Most of the economics literature that has studied the effects of minimum wages on firms has found that minimum wages affect smaller firms much more than larger firms — where “small” and “large” firms are distinguished through relative labor market concentration rates. The higher a firm’s labor market concentration rate, the more it is a monopsony, and smaller firms are assumed to be a part of perfect competition. Because of these findings, it could be concluded that in more competitive markets that host smaller firms, a minimum wage increase can be damaging to the operations of small firms, either forcing them out of the market or into bankruptcy entirely. This aforementioned difference in measured outcomes between small and large firms is shown in an NBER paper by Dara and Michael Luca, which measured the differing impact of a minimum wage under the theoretical perfectly competitive and monopsony models by comparing exit likelihoods for 3.5-star and 5-star restaurants after a city-level minimum wage increase. The paper found that a change in the minimum wage increased the likelihood of exit for a 3.5-star restaurant by 10%, whereas there is no statistically significant impact for 5-star restaurants. In this case, 3.5-star restaurants are in a more competitive market, and 5-star restaurants are in a more imperfect competition market, as there are many more 3.5-star restaurants than those with five stars. Another intriguing effect is that 3.5-star restaurants increase prices, so they seem to pass on minimum wage costs to consumers. All of these research findings have substantial implications for labor economic theory. They suggest that monopsonists are significantly better off than competitive firms when a minimum wage is imposed, which has cascading effects on public policy. Additionally, if a minimum wage were implemented in a competitive market, we would expect to see a rise in prices, which is also something to consider. 

On the worker side, papers such as David Card and Alan Krueger’s 1994 paper on minimum wages in the fast-food industry in New Jersey and Pennsylvania found insignificant effects on employment based on changes in the minimum wage, which goes against the grain in considering the theoretical minimum wage impacts in a competitive market. A possible theoretical implication of this finding is that many markets act as monopsonies rather than being competitive. Another thing to consider is that rather than decreasing employment, some firms will simply raise prices or cut into their profits to raise wages. Moreover, although there are some papers that make more minute claims about employment effects — i.e., minimum wages decrease employment among low-skilled workers (Neumark and Wascher) and workers aged 15-19 (Campolieti) — many economic papers find that minimum wages benefit workers, increasing wages and having statistically insignificant effects on employment. However, there is notable dissent from Neumark and Wascher (2006), who conclude in a meta-analysis that the most reliably designed studies find notably negative effects on employment.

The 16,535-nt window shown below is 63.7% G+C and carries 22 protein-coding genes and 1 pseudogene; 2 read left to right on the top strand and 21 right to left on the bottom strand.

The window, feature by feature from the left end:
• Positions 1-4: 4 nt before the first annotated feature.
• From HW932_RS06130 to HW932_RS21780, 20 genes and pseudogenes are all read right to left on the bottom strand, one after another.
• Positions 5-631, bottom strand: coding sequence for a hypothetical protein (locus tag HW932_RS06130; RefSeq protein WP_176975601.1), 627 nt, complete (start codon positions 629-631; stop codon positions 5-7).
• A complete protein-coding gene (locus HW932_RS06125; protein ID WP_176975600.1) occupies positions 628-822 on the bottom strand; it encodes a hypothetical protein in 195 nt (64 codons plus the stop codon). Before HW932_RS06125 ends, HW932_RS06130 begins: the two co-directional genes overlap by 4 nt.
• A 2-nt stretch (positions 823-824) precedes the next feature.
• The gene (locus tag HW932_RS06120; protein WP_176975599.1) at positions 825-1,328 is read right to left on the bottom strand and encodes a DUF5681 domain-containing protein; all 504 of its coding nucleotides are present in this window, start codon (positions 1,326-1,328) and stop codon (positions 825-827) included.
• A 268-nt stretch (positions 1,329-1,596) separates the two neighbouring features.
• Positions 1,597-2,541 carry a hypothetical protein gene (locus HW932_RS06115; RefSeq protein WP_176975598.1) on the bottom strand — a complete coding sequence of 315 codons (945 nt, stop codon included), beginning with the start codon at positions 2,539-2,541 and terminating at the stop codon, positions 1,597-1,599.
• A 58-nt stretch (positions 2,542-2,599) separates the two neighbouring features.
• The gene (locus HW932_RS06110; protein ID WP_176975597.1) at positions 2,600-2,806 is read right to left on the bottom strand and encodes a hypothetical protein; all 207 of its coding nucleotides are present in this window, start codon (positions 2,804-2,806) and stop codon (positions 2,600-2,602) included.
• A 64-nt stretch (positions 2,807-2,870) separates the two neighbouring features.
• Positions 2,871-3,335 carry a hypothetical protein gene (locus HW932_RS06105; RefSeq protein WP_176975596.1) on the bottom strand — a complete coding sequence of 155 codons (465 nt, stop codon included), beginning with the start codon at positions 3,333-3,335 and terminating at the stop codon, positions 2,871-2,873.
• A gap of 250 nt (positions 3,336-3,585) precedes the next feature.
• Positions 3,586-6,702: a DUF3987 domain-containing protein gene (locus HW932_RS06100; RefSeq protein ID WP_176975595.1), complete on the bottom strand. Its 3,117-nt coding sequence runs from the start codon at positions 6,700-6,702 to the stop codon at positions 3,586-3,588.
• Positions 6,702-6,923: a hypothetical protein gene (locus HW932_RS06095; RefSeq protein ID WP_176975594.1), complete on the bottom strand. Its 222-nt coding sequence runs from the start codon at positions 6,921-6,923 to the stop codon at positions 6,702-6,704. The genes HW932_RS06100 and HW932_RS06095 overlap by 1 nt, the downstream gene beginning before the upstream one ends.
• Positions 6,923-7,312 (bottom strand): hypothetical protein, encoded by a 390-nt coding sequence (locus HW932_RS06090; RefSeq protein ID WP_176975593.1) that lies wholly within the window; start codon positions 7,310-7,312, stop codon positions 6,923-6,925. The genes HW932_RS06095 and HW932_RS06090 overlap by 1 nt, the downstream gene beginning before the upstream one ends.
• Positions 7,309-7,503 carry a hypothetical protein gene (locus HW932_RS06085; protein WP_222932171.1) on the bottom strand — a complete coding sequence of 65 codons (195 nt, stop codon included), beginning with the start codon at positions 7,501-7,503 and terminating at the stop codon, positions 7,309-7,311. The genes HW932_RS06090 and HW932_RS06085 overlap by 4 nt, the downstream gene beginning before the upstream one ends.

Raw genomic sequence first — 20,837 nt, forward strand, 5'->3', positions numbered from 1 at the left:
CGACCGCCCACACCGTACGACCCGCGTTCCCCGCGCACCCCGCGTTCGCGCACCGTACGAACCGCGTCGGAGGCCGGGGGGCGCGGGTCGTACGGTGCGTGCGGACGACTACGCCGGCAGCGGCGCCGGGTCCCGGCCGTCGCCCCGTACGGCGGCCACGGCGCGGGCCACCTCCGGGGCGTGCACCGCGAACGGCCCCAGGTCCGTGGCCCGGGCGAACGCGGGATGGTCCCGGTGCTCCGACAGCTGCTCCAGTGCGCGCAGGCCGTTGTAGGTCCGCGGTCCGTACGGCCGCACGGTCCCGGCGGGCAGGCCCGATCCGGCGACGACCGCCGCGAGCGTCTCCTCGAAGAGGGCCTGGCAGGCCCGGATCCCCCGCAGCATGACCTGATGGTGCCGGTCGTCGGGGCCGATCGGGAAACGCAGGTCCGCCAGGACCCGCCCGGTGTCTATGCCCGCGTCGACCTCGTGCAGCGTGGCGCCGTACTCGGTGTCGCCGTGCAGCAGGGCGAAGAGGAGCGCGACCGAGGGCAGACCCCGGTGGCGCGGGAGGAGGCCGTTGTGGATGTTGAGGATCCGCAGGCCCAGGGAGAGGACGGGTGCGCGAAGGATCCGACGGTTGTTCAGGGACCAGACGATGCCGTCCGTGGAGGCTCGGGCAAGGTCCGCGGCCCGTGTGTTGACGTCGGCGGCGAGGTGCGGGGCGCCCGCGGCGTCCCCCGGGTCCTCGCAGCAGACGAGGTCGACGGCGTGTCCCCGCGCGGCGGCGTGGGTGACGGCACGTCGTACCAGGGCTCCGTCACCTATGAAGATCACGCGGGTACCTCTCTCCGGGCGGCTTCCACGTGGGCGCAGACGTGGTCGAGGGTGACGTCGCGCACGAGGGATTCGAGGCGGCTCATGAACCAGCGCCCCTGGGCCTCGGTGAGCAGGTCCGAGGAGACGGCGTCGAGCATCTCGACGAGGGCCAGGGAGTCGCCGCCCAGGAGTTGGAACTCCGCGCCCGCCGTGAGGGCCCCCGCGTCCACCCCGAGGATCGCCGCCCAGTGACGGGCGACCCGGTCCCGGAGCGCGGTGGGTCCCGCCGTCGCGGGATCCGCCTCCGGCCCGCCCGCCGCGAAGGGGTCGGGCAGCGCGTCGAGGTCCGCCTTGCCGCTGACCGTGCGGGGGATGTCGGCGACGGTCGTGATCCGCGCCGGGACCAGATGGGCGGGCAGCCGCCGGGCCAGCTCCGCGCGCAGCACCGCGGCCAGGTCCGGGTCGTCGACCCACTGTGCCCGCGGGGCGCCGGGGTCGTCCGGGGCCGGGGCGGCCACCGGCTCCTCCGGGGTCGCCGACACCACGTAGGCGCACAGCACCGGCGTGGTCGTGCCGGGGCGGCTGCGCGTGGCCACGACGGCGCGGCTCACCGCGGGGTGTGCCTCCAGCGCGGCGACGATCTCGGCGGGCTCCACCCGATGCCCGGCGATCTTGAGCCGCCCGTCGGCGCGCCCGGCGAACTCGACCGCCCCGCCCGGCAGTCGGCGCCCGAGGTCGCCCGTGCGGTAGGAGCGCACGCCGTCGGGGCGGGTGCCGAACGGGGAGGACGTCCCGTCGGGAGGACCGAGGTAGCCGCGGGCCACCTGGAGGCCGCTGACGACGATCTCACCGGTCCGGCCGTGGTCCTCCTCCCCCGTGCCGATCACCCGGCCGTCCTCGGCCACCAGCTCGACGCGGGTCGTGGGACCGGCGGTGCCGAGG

Pseudo minimum wages: Union price-setting

Pamphlets. Flyers. Posters everywhere. This is what comes to mind when one thinks of unions, courtesy of many famous movies and the current UAW strike. However, unions are more than just demonstrators; they have a substantial effect on markets that is worth studying. By negotiating wages with companies on behalf of workers, they have the power to set a wage in a market, and even though union wage-setting acts in a similar way to the government imposing a minimum wage, there is still a benefit in analyzing the dynamics of union bargaining to see how they affect market outcomes. A very intuitive way to think of unions is that they act as worker monopolies, as they can set wages and maximize worker surplus. Of course, they still have to bargain with monopsonies for wages, as they do not want every worker to get fired.

**Photo credit: Core Econ

**Description: According to economic theory, unions will sometimes reduce employment

The most prominent paper on union wage effects is arguably Freeman’s 1980 paper, which found that contrary to the conclusions of many research papers in the 1970s, union wages tend to reduce wage inequality between men, but it featured no analysis for female workers. Subsequent papers have analyzed the effects of union wage contracts for women, with varied outcomes. For example, a paper by Card, Lemieux, and Riddell found that the effects of union wage bargaining are statistically insignificant, or there is even a slight increase in wage inequality. This could be explained by the fact that women who are a part of unions are likely to be vastly more skilled — thus already earning more — than their male counterparts. On the other hand, a follow-up paper by Card, Lemieux, and Riddell, which revisited Card’s 2001 paper that found no or slight adverse effects of unionization, found that there is a discernible difference in union wage changes between males and females, meaning that both female and male workers saw an increase in wages in unionized markets. Instead, changes in the effectiveness of unionization depended upon the sector (i.e., the public or private sector).